The violist and double bassist of Christopher Nupen’s iconic film ‘The Trout’ reminisce about playing chamber music with du Pré

The following is an extract from the article ‘Group Therapy: Jacqueline du Pré’ that appeared in the May 2005 issue. To read the full article, click here


Zukerman, Fred Cattroll

Pinchas Zukerman

’Jackie was the most wonderfully instinctive musician I have ever met. You never felt for a moment that the music she produced did not stylistically belong to that particular work. I suppose you can compare it to a person who can speak many languages perfectly, not only grammatically correctly but sounding just like the people who live in that country. We always seem to be worrying about how Beethoven or Brahms should sound, but to Jackie it just came naturally. Even if she sang Tchaikovsky it sounded like Tchaikovsky, not Jackie.’

’Chamber music was a particular joy as it brought friends around her, and we would play a lot of music together just for pleasure. Those years in London with Barenboim and Jackie were so happy that looking back I feel very fortunate to have been part of her existence. She really did enjoy the recording studio and whether the red light was on or off, she played in just the same personal way. It was a time when studio sound was less clinical than today, which is probably no bad thing for Jackie’s music making We became very used to Jackie’s unorthodox fingering of difficult moments that looked crazy at first; but when cellists try them out they find the passage much easier.’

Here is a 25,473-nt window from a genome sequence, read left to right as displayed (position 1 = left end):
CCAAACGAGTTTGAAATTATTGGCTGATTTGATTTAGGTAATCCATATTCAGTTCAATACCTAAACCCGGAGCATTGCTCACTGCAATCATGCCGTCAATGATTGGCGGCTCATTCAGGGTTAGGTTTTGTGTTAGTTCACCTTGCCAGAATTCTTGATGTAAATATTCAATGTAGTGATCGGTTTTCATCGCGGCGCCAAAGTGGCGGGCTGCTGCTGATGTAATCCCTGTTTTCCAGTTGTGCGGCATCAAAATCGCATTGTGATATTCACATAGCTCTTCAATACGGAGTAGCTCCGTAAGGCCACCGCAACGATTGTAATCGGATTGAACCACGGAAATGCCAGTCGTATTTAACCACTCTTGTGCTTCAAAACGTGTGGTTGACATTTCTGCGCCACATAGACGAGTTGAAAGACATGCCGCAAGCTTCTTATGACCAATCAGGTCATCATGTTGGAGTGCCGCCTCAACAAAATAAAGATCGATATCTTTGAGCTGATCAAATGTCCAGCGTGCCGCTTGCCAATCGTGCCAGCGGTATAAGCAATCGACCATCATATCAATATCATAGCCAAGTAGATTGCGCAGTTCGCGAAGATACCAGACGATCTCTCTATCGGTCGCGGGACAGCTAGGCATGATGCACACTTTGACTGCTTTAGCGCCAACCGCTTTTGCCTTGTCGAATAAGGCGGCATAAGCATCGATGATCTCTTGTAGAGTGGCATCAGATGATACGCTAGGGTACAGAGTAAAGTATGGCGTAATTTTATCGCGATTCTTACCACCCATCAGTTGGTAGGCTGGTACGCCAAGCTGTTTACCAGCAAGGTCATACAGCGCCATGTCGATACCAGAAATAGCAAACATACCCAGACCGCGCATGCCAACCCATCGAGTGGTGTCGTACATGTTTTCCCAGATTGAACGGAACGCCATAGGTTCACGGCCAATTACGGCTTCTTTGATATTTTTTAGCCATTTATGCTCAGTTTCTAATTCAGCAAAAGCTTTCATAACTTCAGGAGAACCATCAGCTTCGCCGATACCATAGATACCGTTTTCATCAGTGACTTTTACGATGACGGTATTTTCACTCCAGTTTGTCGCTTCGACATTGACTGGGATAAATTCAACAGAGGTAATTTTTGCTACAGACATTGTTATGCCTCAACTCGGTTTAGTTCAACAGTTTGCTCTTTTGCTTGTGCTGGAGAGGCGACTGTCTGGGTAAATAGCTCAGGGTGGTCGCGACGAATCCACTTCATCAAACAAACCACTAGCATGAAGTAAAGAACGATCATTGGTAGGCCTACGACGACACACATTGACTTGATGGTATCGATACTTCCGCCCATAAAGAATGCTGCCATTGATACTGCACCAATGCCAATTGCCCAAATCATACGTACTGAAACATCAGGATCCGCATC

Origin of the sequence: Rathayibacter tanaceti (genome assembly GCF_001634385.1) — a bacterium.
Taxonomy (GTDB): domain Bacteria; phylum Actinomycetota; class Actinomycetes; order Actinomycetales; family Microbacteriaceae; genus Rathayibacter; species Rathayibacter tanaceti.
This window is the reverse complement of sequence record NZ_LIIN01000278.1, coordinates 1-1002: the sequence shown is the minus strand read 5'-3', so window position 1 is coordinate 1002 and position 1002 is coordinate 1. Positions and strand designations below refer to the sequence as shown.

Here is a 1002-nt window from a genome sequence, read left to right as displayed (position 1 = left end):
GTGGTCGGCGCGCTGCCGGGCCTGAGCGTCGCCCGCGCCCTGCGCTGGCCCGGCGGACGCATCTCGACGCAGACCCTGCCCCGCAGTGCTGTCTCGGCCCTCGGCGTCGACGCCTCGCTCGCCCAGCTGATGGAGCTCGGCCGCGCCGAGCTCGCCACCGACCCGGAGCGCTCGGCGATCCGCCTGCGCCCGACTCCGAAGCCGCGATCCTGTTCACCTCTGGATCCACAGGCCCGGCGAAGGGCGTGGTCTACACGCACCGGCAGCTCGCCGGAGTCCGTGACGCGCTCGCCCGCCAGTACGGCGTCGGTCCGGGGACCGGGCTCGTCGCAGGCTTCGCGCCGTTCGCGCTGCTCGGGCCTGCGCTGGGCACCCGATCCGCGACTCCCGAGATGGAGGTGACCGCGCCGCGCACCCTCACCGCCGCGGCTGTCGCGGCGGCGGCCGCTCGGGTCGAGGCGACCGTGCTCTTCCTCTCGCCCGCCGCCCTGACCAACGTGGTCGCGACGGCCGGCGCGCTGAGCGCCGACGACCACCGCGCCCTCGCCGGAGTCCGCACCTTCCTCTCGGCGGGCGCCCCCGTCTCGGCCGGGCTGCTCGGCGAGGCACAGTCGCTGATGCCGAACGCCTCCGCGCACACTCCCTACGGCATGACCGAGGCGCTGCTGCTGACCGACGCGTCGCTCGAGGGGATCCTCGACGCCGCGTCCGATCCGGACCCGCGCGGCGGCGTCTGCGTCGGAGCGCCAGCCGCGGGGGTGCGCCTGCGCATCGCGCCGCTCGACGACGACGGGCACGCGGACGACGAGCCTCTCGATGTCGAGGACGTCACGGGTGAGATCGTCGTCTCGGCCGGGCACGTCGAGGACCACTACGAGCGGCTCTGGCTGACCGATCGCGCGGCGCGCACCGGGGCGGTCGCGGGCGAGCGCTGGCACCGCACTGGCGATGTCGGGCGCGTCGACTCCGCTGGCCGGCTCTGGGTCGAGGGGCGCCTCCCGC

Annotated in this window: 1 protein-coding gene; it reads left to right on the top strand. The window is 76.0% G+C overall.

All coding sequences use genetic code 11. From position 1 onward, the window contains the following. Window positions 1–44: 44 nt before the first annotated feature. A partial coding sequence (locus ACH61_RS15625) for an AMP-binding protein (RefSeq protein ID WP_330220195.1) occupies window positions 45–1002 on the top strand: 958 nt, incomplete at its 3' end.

’As a chamber musician she was always a team member, listening more to our view of the music than stating her own. Jackie was a free spirit who had her own musical voice – no one will ever play with that timbre and unique quality of expression.’


Zubin Mehta


Mehta, Askonas Holt

’Just to play next to Jackie in the ‘Trout’ was a great honour for me as a layman double bass player, and so as not to let her down it meant a lot of practice for me. The recording is a straight concert performance without any corrections, and came out of a desire of five friends just getting together with the idea of playing the work. That was the only time I had the opportunity of playing with her in public.’

’Jackie would always listen to those around her and interact with them when playing concertos. She was just the same in chamber music. If you listen to her concerto performances you find a great deal of chamber music in her playing. She was a fantastic performer who could be very impulsive at times and changed things at a moment’s notice, but she was so totally in control of her instrument that she could take such risks and they always worked out. She did have her own view about the ‘Trout’ that she expressed, but she was a team member’

Read: Group Therapy: Jacqueline du Pré

Read: ‘Nupen, you have found yourself a star’ - working with Jacqueline du Pré

Read: Nupen and du Pré: Golden girl

Watch: The Trout, 1969 with Jacqueline Du Pré, Itzhak Perlman, Daniel Barenboim, Zubin Mehta & Pinchas Zukerman